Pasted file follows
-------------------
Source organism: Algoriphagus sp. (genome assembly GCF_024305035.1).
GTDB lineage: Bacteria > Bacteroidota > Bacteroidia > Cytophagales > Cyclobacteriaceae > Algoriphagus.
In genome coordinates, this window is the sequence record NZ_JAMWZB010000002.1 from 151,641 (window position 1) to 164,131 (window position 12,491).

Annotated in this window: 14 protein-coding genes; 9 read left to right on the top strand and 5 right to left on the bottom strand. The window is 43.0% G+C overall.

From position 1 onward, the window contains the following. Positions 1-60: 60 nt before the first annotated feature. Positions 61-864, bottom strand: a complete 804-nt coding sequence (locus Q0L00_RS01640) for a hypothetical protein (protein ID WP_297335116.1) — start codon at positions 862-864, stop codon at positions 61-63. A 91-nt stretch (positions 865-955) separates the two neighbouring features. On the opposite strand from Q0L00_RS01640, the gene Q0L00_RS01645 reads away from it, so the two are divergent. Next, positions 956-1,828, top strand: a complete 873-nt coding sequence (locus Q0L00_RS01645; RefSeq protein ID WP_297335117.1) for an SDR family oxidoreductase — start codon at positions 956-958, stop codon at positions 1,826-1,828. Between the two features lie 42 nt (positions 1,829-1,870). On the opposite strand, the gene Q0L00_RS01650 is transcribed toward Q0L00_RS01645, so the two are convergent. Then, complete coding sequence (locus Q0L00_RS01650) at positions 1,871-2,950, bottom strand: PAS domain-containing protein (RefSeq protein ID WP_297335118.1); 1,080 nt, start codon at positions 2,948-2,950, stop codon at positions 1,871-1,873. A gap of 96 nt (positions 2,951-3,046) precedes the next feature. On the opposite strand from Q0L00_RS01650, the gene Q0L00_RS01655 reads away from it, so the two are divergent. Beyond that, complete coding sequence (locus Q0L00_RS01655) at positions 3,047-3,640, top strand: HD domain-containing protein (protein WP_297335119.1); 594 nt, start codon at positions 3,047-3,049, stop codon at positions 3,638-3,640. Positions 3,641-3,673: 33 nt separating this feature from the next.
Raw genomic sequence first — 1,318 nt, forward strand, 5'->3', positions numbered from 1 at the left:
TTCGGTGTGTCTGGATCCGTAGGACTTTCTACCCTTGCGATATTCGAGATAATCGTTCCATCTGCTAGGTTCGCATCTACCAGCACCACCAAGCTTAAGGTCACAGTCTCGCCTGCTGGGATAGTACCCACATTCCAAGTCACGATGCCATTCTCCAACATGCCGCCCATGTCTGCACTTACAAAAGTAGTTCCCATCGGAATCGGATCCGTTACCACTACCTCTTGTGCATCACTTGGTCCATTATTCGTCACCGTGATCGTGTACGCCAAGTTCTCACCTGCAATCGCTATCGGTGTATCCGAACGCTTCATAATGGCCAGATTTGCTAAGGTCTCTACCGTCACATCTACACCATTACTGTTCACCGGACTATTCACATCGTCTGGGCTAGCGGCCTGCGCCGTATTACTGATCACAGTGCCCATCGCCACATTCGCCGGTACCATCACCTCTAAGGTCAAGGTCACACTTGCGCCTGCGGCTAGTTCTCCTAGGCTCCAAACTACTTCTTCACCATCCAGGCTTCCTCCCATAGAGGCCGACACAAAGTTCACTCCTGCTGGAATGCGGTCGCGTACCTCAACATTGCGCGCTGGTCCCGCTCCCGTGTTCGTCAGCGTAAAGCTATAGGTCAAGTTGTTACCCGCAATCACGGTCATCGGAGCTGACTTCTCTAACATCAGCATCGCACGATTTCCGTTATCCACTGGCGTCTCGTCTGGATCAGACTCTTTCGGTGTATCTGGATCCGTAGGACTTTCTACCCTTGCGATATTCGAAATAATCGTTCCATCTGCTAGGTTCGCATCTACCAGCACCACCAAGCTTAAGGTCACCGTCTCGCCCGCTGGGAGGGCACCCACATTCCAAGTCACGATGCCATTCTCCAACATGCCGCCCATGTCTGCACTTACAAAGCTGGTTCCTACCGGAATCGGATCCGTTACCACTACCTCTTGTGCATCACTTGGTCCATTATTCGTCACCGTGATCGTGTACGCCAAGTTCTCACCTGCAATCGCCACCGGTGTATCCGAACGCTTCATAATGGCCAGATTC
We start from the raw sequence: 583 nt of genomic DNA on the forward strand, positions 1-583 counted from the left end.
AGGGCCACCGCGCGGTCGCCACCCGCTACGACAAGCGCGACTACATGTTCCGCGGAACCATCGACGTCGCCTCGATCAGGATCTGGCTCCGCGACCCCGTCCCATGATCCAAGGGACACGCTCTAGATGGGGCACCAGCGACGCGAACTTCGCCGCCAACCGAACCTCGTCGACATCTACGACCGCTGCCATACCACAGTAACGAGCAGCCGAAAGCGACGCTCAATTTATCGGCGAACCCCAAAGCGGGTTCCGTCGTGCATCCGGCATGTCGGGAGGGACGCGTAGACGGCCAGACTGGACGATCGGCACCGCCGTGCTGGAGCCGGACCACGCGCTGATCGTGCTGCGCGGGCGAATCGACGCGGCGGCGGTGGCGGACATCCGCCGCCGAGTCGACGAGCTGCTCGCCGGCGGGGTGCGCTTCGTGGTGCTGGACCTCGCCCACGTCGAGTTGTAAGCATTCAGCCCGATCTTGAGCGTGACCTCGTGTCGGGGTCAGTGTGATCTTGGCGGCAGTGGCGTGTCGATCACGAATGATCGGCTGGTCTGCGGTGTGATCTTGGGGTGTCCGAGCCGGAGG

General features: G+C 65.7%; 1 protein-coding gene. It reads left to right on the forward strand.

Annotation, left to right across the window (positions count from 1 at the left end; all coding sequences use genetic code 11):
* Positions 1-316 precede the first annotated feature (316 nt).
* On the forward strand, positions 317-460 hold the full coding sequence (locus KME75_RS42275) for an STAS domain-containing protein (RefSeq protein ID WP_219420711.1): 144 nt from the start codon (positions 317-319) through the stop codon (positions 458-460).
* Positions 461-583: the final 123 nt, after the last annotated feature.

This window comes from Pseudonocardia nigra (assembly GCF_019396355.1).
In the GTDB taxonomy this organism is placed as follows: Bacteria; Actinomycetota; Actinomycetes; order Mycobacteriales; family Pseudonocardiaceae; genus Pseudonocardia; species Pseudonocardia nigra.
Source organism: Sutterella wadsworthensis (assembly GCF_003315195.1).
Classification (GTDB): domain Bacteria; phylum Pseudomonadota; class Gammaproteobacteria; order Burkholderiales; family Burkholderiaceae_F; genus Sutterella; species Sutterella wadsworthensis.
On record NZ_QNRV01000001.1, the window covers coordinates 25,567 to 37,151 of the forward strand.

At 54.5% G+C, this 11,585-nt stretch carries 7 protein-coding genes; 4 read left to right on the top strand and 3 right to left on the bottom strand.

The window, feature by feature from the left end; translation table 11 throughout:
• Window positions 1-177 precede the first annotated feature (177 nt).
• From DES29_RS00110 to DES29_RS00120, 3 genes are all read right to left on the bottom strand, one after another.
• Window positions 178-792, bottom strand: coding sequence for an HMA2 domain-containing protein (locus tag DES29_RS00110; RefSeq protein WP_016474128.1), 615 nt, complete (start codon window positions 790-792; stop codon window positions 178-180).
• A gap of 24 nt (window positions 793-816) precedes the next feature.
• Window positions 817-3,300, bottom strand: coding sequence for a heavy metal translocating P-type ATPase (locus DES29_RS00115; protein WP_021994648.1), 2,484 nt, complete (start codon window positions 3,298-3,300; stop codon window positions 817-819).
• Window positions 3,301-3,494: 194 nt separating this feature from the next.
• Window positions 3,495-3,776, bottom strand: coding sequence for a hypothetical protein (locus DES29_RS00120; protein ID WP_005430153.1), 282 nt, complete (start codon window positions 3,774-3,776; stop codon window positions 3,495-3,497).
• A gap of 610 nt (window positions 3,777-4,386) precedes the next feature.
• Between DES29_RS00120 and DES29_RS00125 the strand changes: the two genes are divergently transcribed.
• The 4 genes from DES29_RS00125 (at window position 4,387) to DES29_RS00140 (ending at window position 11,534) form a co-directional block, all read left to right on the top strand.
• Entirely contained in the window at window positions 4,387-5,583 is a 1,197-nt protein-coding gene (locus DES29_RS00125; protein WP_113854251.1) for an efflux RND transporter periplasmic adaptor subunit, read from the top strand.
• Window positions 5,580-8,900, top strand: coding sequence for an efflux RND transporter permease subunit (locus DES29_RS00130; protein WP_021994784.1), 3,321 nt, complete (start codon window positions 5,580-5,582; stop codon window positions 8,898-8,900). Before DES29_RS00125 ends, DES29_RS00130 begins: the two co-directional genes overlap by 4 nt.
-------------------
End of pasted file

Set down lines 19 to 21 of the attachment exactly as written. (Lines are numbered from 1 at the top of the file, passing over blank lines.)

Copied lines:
On record NZ_QNRV01000001.1, the window covers coordinates 25,567 to 37,151 of the forward strand.

At 54.5% G+C, this 11,585-nt stretch carries 7 protein-coding genes; 4 read left to right on the top strand and 3 right to left on the bottom strand.

The window, feature by feature from the left end; translation table 11 throughout: